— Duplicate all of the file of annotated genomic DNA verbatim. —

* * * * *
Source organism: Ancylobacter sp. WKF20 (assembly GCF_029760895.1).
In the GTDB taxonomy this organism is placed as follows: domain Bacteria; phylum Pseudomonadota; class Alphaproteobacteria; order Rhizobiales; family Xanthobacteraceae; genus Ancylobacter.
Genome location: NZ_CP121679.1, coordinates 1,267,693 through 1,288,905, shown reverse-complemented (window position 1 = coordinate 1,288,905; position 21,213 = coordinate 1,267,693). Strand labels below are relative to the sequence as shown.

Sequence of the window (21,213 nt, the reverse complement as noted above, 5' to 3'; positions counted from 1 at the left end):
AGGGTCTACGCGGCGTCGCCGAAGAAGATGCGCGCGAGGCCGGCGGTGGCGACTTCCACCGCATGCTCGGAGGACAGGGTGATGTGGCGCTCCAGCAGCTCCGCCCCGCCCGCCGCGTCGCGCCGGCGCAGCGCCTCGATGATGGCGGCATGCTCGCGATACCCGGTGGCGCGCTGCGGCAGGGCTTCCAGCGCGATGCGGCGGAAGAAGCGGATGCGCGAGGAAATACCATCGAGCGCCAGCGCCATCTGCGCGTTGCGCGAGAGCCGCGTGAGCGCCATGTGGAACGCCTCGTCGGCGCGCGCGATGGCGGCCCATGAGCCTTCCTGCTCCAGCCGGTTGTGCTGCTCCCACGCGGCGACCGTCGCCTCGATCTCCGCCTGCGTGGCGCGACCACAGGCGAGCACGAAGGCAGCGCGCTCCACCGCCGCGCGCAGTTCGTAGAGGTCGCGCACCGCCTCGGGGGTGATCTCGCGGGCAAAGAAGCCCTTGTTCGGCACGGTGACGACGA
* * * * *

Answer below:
Source organism: Ancylobacter sp. WKF20 (assembly GCF_029760895.1).
In the GTDB taxonomy this organism is placed as follows: domain Bacteria; phylum Pseudomonadota; class Alphaproteobacteria; order Rhizobiales; family Xanthobacteraceae; genus Ancylobacter.
Genome location: NZ_CP121679.1, coordinates 1,267,693 through 1,288,905, shown reverse-complemented (window position 1 = coordinate 1,288,905; position 21,213 = coordinate 1,267,693). Strand labels below are relative to the sequence as shown.

Sequence of the window (21,213 nt, the reverse complement as noted above, 5' to 3'; positions counted from 1 at the left end):
AGGGTCTACGCGGCGTCGCCGAAGAAGATGCGCGCGAGGCCGGCGGTGGCGACTTCCACCGCATGCTCGGAGGACAGGGTGATGTGGCGCTCCAGCAGCTCCGCCCCGCCCGCCGCGTCGCGCCGGCGCAGCGCCTCGATGATGGCGGCATGCTCGCGATACCCGGTGGCGCGCTGCGGCAGGGCTTCCAGCGCGATGCGGCGGAAGAAGCGGATGCGCGAGGAAATACCATCGAGCGCCAGCGCCATCTGCGCGTTGCGCGAGAGCCGCGTGAGCGCCATGTGGAACGCCTCGTCGGCGCGCGCGATGGCGGCCCATGAGCCTTCCTGCTCCAGCCGGTTGTGCTGCTCCCACGCGGCGACCGTCGCCTCGATCTCCGCCTGCGTGGCGCGACCACAGGCGAGCACGAAGGCAGCGCGCTCCACCGCCGCGCGCAGTTCGTAGAGGTCGCGCACCGCCTCGGGGGTGATCTCGCGGGCAAAGAAGCCCTTGTTCGGCACGGTGACGACGA